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Definitely the Joy of Cooking. It's not a convenience cookbook for people with busy schedules or low patience - the majority of recipes in there are geared toward flavour and not specialty diets or quick prep times - but at least 9 out of 10 recipes I try in there have near-perfect flavour and texture. IMO, this should be in every cook's kitchen, even the ...
Alton Brown's I'm Just Here for the Food If I'm going to be using a technique I'm not 100% familiar with.
Bittman's "How to Cook Everything." It's really great - simple and easy - plus you can get the whole thing as an iphone app for $4.99.
Why bother paying for instruction or books. The best way to learn is watching a video and practicing. Youtube Youtube has a great wealth of videos on knife skills. I'm more a visual learner. I like to see a video. A book are not going to help me squat. Knife Skills: Julliene with Ann Burrell Knife Skills: Chiffonade with Ann Burrell Knife SKills: ...
I love working with dough and baking my own bread and pastry. So my bible is Peter Reinhart's The Bread Baker's Apprentice. I use this book so often that I don't even bother to return it to my bookshelf anymore.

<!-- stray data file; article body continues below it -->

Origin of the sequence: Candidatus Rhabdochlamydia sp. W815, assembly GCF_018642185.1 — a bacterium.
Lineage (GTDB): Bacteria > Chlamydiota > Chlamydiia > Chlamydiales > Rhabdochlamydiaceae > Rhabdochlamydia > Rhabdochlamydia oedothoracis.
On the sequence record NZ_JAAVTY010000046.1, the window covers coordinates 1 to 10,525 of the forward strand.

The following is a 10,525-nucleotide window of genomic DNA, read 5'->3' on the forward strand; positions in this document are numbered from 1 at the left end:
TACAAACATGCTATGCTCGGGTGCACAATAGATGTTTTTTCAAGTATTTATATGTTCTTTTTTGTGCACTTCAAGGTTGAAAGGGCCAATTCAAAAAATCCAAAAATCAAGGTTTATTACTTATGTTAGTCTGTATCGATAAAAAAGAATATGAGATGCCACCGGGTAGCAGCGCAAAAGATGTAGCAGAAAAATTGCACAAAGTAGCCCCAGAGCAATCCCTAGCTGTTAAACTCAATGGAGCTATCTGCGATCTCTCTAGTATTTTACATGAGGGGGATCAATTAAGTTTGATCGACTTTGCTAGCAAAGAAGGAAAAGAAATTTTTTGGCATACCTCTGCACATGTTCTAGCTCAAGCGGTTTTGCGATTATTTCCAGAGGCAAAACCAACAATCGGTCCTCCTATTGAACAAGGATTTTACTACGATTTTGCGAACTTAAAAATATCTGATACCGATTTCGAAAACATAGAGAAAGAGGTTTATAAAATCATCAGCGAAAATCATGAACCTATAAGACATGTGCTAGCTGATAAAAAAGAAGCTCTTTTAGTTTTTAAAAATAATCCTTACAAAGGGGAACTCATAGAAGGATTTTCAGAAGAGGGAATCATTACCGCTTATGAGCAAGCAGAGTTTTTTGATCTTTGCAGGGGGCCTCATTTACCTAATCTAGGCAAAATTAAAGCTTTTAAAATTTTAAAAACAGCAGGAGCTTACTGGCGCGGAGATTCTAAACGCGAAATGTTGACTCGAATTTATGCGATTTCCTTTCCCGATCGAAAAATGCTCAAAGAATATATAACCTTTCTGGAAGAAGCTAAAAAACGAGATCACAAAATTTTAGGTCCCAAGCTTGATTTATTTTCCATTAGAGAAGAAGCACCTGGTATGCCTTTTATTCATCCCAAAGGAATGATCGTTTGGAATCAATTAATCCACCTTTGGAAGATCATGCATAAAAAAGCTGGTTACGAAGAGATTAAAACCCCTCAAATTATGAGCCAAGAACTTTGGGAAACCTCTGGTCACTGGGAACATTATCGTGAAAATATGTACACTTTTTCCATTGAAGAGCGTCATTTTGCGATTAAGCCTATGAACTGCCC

Supercook Supercook's core feature is a "pantry inventory" system. You basically fill in all the ingredients you have in your kitchen. You are presented with recipe choices based on a subset of your ingredients, as you enter them. You can then "emphasize" certain ingredients which makes them a required ingredient in the recipes you are shown. It will also ...
It's not a "cheat sheet", and is rather too big to stick to your fridge, but I highly recommend the book The Flavor Bible, which is an encyclopedia of exactly these associations. What ingredients does any particular ingredient go with? How do you cook it? Absolutely terrific book!
Not a book, but Google is the one I use by far the most. I typically have a rough idea what to cook, do a google search to find recipes for inspiration and then make something with bits and pieces from various sources.
The New Best Recipe from Cook's Illustrated. Just the right balance between recipes and discussion of technique. I always consult this book before cooking a new cut of meat for the first time.
I really like the book "Knife skills Illustrated"; it is a bit annoying that it has left and right handed versions of everything, though.
I know it is a long list, but we cannot forget Julia Child's Mastering the Art of French Cooking. Full of techniques.